Search engine optimization (SEO) can feel really daunting. Trust me, I’ve been there. With all of the technical jargon and experts speaking in what feels like foreign languages, it can make you feel overwhelmed. But doing SEO yourself doesn’t have to be daunting. In fact, you can easily do this, and better than many of these “so-called” experts.
Can you do SEO yourself? You can easily master the skill of search engine optimization by writing best-in-class content, publishing consistently, and routinely answering great questions. As Google continues to improve search intention and blog content analysis, great content will continue to rank best.
SEO is a winnable game. It’s not a hard game. And you can win with only a few tools in your belt. As long as you keep a first things first approach, you’ll nail your blog content every time. Let’s learn a proven formula to get you up and running with search engine optimization.
1. Understand what SEO is and isn’t
The first step in winning with search engine optimization is to know what it is. “Search Engine” is where people go to search for things. Think Google, Yahoo, Bing, or even Youtube. “Optimization” is making sure your website is optimized to show up on the search page when people are searching. That’s SEO in a nutshell.
What SEO is:
SEO is all about doing the big things that matter first. You only have so many hours to put into your website each day or week. It’s vital that you do things that push your website forward.
After you build a basic site, your only focus should be:
- Creating phenomenal website content.
- Answer questions better than your competitors.
- Become more helpful than anyone in your niche.
- Always focus on building, creating, and helping through content.
- Don’t do anything that Google would penalize your for.
And there you have it. You can go home now. That’s the recipe.
Wait, don’t leave. It’s true, but don’t leave. I’ve got some gems for you yet.
What SEO is not:
SEO isn’t tweaking your websites code all hours of the night after watching a youtube how-to video and then waiting for your rankings to climb. SEO isn’t wondering why no one is coming to your site when you only have 10 articles published. SEO isn’t painfully browsing through your Google Analytics report to find data inflection points when your website is 2 months old.
SEO isn’t some “SEO guru” from no where Idaho trying to convince you they know how to “outsmart” Google. You know the Google I’m talking about right? The one with the world’s brightest engineers working to create self-driving cars. Yah, that’s who they are convincing themselves they are outsmarting. Mmkay…
I realize this point is more “soapbox” than “application”. But it’s important for you to understand that SEO blog experts will try to convince you that creating great content isn’t nearly as important as becoming a new-age data scientist. And if you become a better data scientist you’ll suddenly rank with little effort.
This violates everything Google has tried to accomplish and it works against their business model. If you want to win traffic, you need to think like a Search Engine.
2. Think like a Search Engine and write great content for semantic search
The advancement of semantic search is every bloggers dream. In the early days of search engine optimization, browsers like Google weren’t advanced enough to know what a webpage was trying to say. They did their best, but Big-Data wasn’t invented yet.
SEO was trial an error. It was the wild wild west. You throw a website hack at the wall and see if it stuck.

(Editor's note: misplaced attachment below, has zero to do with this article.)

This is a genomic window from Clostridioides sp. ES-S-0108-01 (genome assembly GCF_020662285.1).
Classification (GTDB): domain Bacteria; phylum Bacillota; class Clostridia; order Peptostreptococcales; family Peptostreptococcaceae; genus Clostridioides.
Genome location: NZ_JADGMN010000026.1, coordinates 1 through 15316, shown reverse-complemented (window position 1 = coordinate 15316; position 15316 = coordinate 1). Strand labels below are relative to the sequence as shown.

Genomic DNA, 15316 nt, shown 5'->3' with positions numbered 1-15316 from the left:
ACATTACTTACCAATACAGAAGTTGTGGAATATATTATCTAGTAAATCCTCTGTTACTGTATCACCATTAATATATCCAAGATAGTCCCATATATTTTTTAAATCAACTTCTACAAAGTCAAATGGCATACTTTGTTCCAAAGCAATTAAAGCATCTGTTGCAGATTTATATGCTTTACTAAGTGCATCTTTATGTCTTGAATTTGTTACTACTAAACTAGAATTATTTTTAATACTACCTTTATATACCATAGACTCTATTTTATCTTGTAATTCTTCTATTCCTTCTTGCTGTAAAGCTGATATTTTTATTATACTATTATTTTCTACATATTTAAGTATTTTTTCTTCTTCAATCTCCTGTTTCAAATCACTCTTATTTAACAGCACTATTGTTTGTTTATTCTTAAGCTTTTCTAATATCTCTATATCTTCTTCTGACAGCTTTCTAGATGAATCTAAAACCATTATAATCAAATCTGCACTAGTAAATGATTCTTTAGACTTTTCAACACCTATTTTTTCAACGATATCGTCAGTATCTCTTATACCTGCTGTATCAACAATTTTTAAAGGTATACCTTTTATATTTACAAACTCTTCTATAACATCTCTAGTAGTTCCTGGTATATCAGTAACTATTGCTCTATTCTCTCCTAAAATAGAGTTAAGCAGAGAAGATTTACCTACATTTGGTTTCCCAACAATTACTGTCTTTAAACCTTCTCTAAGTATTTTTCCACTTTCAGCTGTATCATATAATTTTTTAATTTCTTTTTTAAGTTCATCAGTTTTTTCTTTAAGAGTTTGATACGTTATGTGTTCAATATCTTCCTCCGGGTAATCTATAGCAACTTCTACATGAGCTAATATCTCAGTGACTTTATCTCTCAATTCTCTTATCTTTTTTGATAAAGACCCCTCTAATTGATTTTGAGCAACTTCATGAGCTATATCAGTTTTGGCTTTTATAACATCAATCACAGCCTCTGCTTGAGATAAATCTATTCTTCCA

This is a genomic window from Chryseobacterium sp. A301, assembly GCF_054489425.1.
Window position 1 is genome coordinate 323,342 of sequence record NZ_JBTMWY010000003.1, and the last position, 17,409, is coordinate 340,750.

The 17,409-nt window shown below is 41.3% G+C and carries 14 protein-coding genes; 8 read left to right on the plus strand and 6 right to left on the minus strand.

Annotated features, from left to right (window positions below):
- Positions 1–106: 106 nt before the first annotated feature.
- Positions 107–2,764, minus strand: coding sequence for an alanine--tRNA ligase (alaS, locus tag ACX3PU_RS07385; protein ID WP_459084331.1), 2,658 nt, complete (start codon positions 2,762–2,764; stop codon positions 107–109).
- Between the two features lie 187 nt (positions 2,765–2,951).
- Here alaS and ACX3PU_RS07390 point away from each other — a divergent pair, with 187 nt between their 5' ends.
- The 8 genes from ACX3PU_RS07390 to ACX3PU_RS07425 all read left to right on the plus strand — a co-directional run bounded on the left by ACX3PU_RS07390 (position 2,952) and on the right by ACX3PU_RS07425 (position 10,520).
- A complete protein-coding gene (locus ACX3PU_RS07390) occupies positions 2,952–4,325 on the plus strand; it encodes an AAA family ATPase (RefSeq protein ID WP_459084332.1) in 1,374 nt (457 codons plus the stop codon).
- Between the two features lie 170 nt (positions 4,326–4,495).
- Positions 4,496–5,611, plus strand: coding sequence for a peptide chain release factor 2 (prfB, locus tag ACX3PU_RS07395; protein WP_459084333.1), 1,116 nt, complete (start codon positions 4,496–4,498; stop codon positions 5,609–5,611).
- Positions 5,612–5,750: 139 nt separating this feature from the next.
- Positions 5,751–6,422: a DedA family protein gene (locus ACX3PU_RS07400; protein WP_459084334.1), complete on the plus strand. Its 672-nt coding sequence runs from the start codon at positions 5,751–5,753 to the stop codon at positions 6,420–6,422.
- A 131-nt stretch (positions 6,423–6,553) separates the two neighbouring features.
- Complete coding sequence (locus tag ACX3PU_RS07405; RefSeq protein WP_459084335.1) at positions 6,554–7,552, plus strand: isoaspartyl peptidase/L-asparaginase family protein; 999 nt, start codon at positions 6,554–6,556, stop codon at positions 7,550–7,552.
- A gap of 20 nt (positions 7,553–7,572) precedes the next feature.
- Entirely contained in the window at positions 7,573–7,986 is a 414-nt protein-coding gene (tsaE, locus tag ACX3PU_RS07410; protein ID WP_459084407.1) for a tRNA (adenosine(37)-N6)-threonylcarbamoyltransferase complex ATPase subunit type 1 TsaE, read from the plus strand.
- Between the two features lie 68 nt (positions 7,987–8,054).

At this time, Google relied on things like keywords, heading, and sitemaps to try and determine what an article was all about. Marketers were trying to figure out what was important to Google’s ranking algorithm and started looking for their own solutions.
This was the birth of keyword research: tools invented to help marketers find things people were searching for. A keyword is a word, phrase, or sentence people type in a search bar.
Bloggers started to realize that the more keywords they stuffed into their article, the more likely they were to rank. Bloggers were going as far as making keywords the same color as the webpage background (keyword stuffing). This worked for a while, but Google got smarter. They were soon able to spot this and penalized these websites, sending them much less traffic.
Around 2013, Google released a series of updates that began knocking the lights out of shady SEO practices like keyword stuffing. I won’t rant about all the ways SEO experts were trying to “out-smart” Google, but let’s just say they are buried deep in the Google penalty graveyard. Overnight, their traffic halted and their incomes zapped.
These updates were focused around something called semantic search. It revolutionized search engine optimization and the way marketers approached website content.
What is semantic search and why is it important?
Semantic search is a catch-all term that describes how search engines are now able to understand the context of your webpage in relation to the keyword search. Google is much better at analyzing your webpage and knowing exactly what it is about. It no longer has to search for a hundred repeated keywords in your blog post.
Semantic search is great news for you. With Google getting better at reading your webpage, you can stop focusing on the minutia of keyword stuffing and get back to writing the most helpful content possible.
Google’s semantic indexing is getting smarter by the day. A few things semantic analysis understands:
- What someone is searching for and what they most want to see
- The overall context of the keywords that are being typed in. Google now knows that “Best cabins to live in” is referring to a log cabin and not the cabin in an 18 wheeler truck.
- The relationship between all the words on your page and how they match the intention of the searcher.
Think and write like google:
With semantic search on your side, you need to think like a search engine. Why would they show your page to a searcher and not someone else’s?